Kerry Washington has not been shy about speaking out about the pitfalls of Photoshop. Last year, she addressed fan concerns about her seemingly lighter skin on the cover of InStyle by tweeting that it was “an important [conversation] to be had.” And just last week, she expressed dismay about her AdWeek its altered (and unrecognizable) cover photo of her. “It felt strange to look at a picture of myself that is so different from what I look like when I look in the mirror,” she said in a caption for an Instagram post she put up of the cover shot.
But the Scandal isn’t ready to paint all digital touch-ups with the same negative (air)brush.
During a conversation with Oprah Winfrey at Super Soul Sessions (Series 2) in L.A. this weekend, the 39-year-old addressed her previous comments. “I want to be really honest,” she said. “Airbrushing is not the devil. It’s not all horrible.”
She appreciates the work of the touch-up team when it comes to the occasional blemish or errant fabric. “I’ve had days where I’ve shown up to [shoot] the cover of [a] magazine on a more hormonal day of the month and have a big red dot [on my forehead],” she said. “They say we’ll take care of it in [post-production] and I’ve never complained about that. Maybe that is wrong. I mean, I need something, sometimes! You know, a wrinkle in a dress, you want to smooth that out in post, that’s great.”
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The problem, she said, is when it goes too far. “I was very taken aback and very uncomfortable about looking at an image that I did not recognize as myself,” she told Winfrey, referring to the recent AdWeek cover. “I felt like, in a way, that is not okay with me because that echoes that little girl that thought I wasn’t enough. And I know that I am enough, so don’t make me feel like I’m not enough by changing me to fit some idea of what you think I’m supposed to look like.”
So…You know me. I'm not one to be quiet about a magazine cover. I always celebrate it when a respected publication invites me to grace their pages. It's an honor. And a privilege. And ADWEEK is no exception. I love ADWEEK. It's a publication I appreciate. And learn from. I've long followed them on Twitter. And when they invited me to do a cover, I was excited and thrilled. And the truth is, I'm still excited. I'm proud of the article. And I like some of the inside images a great deal. But, I have to be honest…I was taken aback by the cover. Look, I'm no stranger to Photoshopping. It happens a lot. In a way, we have become a society of picture adjusters – who doesn't love a filter?!? And I don't always take these adjustments to task but I have had the opportunity to address the impact of my altered image in the past and I think it's a valuable conversation. Yesterday, however, I just felt weary. It felt strange to look at a picture of myself that is so different from what I look like when I look in the mirror. It's an unfortunate feeling. That being said. You all have been very kind and supportive. Also, as I've said, I'm very proud of the article. There are a few things we discussed in the interview that were left out. Things that are important to me (like: the importance of strong professional support and my awesome professional team) and I've been thinking about how to discuss those things with anyone who is interested, in an alternate forum. But until then…Grab this week's ADWEEK. Read it. I hope you enjoy it. And thank you for being patient with me while I figured out how to post this in a way that felt both celebratory and honest. XOXOXOX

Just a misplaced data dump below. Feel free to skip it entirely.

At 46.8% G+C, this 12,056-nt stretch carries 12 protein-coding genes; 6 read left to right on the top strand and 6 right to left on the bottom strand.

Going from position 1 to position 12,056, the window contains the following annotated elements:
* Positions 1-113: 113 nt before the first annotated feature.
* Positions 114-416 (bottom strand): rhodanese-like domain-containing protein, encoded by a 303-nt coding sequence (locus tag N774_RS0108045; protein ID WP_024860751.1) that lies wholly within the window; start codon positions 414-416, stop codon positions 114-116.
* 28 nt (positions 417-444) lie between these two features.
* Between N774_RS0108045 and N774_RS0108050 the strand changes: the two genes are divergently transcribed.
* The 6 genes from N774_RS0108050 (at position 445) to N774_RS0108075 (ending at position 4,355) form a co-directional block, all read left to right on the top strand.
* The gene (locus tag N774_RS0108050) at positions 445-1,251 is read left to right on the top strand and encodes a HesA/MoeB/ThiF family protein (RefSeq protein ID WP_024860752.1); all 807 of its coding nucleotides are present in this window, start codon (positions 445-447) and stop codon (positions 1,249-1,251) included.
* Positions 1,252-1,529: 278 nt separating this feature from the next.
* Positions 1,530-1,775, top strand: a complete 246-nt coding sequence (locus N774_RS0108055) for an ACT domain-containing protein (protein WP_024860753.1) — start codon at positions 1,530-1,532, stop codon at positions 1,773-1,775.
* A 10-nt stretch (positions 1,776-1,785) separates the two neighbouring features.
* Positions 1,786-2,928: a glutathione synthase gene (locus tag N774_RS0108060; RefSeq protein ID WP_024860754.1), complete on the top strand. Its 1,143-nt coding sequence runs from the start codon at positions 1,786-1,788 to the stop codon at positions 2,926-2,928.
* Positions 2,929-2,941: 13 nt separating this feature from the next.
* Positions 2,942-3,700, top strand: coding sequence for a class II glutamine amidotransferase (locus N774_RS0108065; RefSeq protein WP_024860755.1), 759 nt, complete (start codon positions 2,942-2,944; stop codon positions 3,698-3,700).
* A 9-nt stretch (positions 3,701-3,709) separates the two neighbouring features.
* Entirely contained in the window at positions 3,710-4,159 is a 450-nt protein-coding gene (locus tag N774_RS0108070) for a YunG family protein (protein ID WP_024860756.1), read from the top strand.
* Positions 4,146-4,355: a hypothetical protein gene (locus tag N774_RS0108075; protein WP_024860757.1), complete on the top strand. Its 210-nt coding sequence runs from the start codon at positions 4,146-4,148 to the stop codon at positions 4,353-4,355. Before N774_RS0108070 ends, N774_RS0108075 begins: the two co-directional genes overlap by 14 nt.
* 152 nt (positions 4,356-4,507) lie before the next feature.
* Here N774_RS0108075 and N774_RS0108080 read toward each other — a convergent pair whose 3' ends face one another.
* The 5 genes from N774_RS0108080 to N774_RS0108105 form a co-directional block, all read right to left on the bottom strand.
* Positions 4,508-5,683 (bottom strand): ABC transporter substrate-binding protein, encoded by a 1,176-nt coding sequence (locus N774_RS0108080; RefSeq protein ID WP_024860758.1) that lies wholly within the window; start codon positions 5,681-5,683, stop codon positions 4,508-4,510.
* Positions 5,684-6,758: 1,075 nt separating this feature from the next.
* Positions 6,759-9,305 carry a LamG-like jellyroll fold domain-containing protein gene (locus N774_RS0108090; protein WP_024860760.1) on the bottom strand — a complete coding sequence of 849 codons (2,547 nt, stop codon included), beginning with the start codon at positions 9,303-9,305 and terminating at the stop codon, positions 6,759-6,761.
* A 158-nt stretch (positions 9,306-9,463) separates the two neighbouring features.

Washington credits this outspokenness to making her successful. “I didn’t really conform,” she said of how she made it in Hollywood. “I didn’t really change those things that people told me I had to change. I don’t think I was going to be awarded for being someone else because I never have been.”
“Honestly—I’ve never had this thought before sitting here with you—but I think I spent the first 20 years of my life trying to be somebody else. I just don’t have the energy at this point.”
Tell us: Do you agree with Kerry Washington’s thoughts on airbrushing?
—Sharon Clott Kanter, with reporting by Danielle Garlock